Something Smells Phishy!

Lord Jeffery once said, “A good name, like good will, is got by many actions and lost by one.” Today, this statement rings true to web users everywhere, as “phishers” impersonate a vast number of reputable businesses, including PayPal, eBay, Inc., Bank of America Corporation, and Citibank. According to, an organization committed to eliminating phishers, around 77,709 phishes were sent out in April 2007. With one click of a button, an unsuspecting user can give away their precious information to criminals! It is important to try to protect yourself from getting hooked by their extremely enticing and advanced baiting techniques.

Phishing is the illicit act of luring internet users to give up their valuable personal and account information. The first phishers started out stealing AOL users’ passwords in the 1990s by sending out instant messages to unsuspecting victims. When they got passwords, the phishers gained access to all their victims’ account information. Phishers now use a variety of techniques, including fraudulent emails, pop-ups, links, websites, and phone calls.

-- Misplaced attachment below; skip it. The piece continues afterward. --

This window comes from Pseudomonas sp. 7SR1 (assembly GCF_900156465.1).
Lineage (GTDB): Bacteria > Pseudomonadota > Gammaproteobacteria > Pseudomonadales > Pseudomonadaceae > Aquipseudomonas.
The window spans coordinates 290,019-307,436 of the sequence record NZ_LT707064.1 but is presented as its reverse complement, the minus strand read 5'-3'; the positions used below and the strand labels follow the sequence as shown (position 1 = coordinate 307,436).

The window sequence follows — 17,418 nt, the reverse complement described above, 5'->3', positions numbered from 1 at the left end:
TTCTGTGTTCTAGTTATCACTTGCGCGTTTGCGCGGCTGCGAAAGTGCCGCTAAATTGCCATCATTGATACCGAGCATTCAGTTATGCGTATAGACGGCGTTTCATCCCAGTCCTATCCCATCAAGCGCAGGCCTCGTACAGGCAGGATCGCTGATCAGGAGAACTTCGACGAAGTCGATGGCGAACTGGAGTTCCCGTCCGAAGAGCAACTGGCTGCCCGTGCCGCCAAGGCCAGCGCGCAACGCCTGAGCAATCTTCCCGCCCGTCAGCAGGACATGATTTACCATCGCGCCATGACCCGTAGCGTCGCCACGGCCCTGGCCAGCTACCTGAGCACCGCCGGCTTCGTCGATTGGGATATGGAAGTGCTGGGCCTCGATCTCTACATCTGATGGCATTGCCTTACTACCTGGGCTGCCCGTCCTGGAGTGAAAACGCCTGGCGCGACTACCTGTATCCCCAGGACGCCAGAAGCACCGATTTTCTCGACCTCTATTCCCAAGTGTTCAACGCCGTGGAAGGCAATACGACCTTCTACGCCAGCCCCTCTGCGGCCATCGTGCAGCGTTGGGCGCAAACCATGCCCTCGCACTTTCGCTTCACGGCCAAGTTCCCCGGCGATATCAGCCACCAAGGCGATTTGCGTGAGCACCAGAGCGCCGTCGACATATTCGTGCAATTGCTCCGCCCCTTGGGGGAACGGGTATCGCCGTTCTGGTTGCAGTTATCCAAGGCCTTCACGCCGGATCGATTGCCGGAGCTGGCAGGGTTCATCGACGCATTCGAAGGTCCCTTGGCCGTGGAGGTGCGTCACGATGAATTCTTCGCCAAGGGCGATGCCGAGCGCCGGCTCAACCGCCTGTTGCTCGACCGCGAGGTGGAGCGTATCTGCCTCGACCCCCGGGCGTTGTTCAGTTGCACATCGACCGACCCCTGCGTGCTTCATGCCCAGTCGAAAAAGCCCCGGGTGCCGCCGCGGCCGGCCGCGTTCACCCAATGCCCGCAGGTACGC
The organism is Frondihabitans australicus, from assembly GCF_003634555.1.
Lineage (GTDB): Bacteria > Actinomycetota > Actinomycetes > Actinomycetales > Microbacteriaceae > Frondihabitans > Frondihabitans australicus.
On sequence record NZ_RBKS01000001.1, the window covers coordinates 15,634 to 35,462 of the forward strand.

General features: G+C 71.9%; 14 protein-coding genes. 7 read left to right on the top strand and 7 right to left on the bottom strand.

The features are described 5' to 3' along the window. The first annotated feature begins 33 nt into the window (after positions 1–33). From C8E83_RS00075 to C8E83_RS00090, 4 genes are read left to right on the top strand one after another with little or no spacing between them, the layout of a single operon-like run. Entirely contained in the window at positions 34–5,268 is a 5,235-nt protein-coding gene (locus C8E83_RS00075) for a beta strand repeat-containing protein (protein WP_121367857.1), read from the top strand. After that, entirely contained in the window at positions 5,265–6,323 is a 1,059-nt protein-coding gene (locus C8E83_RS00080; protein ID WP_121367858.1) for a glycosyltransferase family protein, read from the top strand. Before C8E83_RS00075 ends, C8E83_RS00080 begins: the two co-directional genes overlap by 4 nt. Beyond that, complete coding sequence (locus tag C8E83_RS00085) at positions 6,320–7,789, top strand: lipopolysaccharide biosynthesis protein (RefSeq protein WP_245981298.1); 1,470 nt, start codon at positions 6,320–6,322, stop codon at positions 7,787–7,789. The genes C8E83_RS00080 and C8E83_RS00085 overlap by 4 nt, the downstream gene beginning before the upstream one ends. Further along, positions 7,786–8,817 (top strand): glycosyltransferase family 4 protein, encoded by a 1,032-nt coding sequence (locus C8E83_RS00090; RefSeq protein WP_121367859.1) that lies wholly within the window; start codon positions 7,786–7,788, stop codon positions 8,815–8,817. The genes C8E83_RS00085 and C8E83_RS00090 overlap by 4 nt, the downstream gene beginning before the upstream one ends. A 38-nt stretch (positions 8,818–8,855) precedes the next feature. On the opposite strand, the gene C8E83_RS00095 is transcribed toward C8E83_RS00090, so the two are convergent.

The damage caused by phishers ranges from cluttered email inboxes to financial failure. Estimates suggest that between May 2004 and May 2005 computer users lost approximately $929 million USD. For businesses the picture is even worse, as US businesses lose $2 billion USD a year because their clients fall prey to phishers.

To combat phishers, companies are coming up with creative solutions. Some companies use user specific details when corresponding with clients. For example, the Bank of America Corporation sends the client’s image on any emails or messages. The goal of such incentives is to help users differentiate between legitimate correspondences and false ones. With the launch of Firefox 2.0, an open-source browser, Firefox included Google, Inc.’s anti-phish software. This software alerts users when they are on a phisher’s site (see photo). As the presence of phishers climbs, more and more companies are having to take action against them.

As for now, here are some tips you may find useful to fight phishermen:

• Do not click on the links of any unexpected e-mails alerting you that you need to confirm your billing information.
• Look for multiple misspellings.
• Look for the “lock” icon, which indicates a secure site, on the browser’s status bar.
• If you’re unsure about something, contact the company in question.

If you do smell something phishy, you can visit or to report it.